A drive through the Flemish countryside makes a couple of things very clear. Firstly, the term ‘countryside’ is a bit of a stretch; rapid urbanisation in many formerly rural areas of Flanders has resulted in an increasing division of land into parcels. Secondly, despite the first-glance diversity in residential structures, a definite vernacular regularity soon becomes clear.

Colloquially called ‘fermette-style’, this is a traditional housing type that copies the features of farms past: there’s rusty brown brick, gable roofs laid with clay tiles, and stepped dormer windows. Within this distinctly Flemish context, Vincent Van Duysen’s most recently completed residential project manages both to surprise and feel oddly at home.

During the half-hour drive from Ghent to the small village where the house is located, the landscape morphs from bustling city to ribbon development, and finally into stretches of fields, farms and detached houses interspersed among cobblestone streets. In these picturesque environs, Van Duysen’s tectonic composition of natural white stone appears confidently, yet unobtrusively by the roadside, peeking over a relatively low sliding gate. Made up of various structural volumes, the residence is modernist in its monolithic nature. There’s no visual distinction between the outer walls and the roofs, and there’s no unnecessary ornamentation, either inside or out. In all its simplicity, the residence complements and enhances the flatness of the landscape around it.

Exterior facade
The house is clad in Gradina limestone from Istria, Croatia, which has been brushed and sand-blasted

‘It’s not a bombastic design; it’s not overly vertical,’ explains Van Duysen. ‘The clients spend a lot of time abroad and travel widely. They came to us asking for a home that’s not typically Belgian, but rather closer in feel to the far-flung destinations they frequent.’ In consultation with the client, Van Duysen settled on a white tone of natural stone for the cladding, and decided to use the roofs’ subtle pitch as a playful reference to the Flemish countryside’s traditional gabled versions.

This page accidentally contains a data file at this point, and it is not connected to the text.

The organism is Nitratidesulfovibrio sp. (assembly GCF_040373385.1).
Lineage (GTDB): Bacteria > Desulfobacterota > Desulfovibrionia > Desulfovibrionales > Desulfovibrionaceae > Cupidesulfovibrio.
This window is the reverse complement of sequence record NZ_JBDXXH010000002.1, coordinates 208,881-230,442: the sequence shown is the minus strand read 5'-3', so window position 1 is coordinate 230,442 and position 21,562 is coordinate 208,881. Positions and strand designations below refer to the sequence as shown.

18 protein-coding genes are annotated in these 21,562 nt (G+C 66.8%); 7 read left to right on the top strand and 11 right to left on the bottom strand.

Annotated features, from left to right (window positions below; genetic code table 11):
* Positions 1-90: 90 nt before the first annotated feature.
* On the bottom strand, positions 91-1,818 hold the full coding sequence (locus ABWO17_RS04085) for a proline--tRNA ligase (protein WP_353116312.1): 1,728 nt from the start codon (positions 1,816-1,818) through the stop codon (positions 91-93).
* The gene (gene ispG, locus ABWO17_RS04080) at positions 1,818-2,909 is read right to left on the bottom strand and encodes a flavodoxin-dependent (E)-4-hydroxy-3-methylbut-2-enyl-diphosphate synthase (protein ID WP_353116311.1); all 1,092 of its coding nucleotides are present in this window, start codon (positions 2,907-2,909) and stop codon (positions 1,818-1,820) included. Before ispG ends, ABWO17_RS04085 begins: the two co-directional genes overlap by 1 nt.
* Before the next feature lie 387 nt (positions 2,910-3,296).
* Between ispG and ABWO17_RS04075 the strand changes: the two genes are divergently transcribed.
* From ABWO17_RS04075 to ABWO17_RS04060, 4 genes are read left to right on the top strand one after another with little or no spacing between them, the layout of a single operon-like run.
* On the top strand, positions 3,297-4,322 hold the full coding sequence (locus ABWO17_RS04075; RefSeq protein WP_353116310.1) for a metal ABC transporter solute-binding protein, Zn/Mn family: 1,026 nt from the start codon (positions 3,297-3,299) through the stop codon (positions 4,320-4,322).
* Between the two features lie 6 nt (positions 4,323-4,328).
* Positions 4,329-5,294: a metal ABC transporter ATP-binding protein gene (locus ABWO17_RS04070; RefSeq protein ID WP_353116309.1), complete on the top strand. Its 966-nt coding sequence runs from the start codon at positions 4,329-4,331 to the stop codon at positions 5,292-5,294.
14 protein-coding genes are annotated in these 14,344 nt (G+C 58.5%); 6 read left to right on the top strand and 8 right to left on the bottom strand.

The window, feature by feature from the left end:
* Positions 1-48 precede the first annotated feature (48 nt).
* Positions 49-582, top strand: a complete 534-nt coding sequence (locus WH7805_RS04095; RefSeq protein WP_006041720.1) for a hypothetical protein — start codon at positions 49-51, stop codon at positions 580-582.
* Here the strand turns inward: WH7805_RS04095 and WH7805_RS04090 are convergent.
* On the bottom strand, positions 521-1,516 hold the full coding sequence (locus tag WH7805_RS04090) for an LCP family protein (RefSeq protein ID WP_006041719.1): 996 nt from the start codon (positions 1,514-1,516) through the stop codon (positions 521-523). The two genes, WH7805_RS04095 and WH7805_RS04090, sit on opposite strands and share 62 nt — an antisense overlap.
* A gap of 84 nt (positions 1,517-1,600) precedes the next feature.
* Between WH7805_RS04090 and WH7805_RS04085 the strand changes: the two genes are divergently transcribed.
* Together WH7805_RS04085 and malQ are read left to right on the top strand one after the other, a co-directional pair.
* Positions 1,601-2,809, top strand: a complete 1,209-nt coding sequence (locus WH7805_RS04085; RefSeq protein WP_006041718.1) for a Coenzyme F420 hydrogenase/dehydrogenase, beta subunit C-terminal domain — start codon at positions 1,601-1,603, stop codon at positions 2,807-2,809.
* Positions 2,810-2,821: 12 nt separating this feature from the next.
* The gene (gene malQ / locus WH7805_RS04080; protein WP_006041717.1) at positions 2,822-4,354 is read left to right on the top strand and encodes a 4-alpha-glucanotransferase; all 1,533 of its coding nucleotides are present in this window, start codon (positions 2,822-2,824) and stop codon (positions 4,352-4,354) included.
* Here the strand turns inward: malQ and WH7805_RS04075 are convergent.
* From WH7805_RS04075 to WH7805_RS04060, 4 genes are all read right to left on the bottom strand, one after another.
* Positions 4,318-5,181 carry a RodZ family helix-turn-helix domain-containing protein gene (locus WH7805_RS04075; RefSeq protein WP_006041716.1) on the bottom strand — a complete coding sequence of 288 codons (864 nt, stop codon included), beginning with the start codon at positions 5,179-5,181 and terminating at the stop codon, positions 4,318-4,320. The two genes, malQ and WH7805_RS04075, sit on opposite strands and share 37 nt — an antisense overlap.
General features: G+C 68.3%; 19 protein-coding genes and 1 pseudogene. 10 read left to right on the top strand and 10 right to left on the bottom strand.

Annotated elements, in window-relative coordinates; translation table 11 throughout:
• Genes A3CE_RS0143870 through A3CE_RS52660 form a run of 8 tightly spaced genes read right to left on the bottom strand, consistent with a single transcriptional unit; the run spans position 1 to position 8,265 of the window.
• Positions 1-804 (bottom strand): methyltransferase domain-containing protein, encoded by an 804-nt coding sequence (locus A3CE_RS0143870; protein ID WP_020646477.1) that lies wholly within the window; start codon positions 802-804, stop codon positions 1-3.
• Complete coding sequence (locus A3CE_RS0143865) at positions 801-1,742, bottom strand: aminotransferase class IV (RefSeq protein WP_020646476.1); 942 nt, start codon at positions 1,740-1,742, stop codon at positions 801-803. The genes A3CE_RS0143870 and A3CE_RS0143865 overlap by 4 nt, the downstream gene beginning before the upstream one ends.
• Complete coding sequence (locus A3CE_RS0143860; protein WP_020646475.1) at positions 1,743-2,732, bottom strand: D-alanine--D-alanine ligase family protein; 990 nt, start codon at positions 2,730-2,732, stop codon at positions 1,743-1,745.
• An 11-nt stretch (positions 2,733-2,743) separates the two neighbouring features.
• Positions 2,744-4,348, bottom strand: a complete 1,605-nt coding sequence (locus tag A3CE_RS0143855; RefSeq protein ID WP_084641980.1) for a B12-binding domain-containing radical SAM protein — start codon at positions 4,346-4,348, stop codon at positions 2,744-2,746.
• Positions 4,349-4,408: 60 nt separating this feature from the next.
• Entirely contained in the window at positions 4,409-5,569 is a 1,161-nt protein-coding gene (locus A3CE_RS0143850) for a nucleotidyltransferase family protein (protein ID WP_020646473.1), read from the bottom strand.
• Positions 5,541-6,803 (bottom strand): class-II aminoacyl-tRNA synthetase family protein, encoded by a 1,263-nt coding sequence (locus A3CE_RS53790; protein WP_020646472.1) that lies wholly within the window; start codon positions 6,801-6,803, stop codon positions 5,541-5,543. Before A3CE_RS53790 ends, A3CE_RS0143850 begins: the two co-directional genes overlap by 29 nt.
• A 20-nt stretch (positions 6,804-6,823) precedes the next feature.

‘With life’s natural rhythms in mind, we’ve positioned large parts toward the west and placed apertures to face the expansive rural garden,’ he says. Van Duysen’s design also had to accommodate local building regulations that prescribe pitch. ‘In Belgium, a single roof with a 45-degree angle is very typical. We chose to interpret this loosely; the volumes are not symmetrical, which leads to the views outside and the inside axes becoming more interesting.’

As a result, the residence feels airy – a perfect place for rest. When it comes to the interior, that tranquil feel is maintained through the architect’s signature minimal aesthetic. ‘The owners don’t have the need to fill their walls with art,’ says Van Duysen. ‘They prefer a harmonious blank canvas inside as well as out.’

limestone facade

Interestingly, the residence does not have a traditional circulation plan; there’s a lack of hallways. Each spacious room flows straight into the next. Upon entering on the ground level, the kitchen and the office space are immediately to the right, the living room to the left. Apart from a low-slung, sand-coloured Living Divani sofa and a mossy green Martin Eisler chair, the home largely features sparsely placed custom-made furniture by Van Duysen and his team.

Made of solid black walnut, these sculptural pieces are a tribute to George Nakashima, the innovative 20th-century Japanese-American furniture maker. ‘The craftsmanship of those pieces is of huge importance – they have a pristine finish,’ says Van Duysen.

On the upper level, the master bedroom with  replace and a magnificent window can be reached through a sizeable anteroom, which functions as a walk-in closet and leads to the master bathroom. Like the rest of the project, a minimalist terrace – sheltered from the wind and also clad in natural stone – provides a calming effect. A water feature next to the living space leads towards a swimming pool and a natural stone-clad poolhouse, which has a kitchenette and shower. A garden pavilion a few steps away houses a large dining table and a collection of  ne wines.

From this vantage point, the residence seems like a cubist apparition within the green grass around it, at once rational and real, and refreshingly novel. ‘Through the use of a limited range of natural materials, the house has a seamless feel,’ says Van Duysen. ‘It’s become a gentle and disarming home.’ §

As originally featured in the October 2019 issue of Wallpaper* (W*247)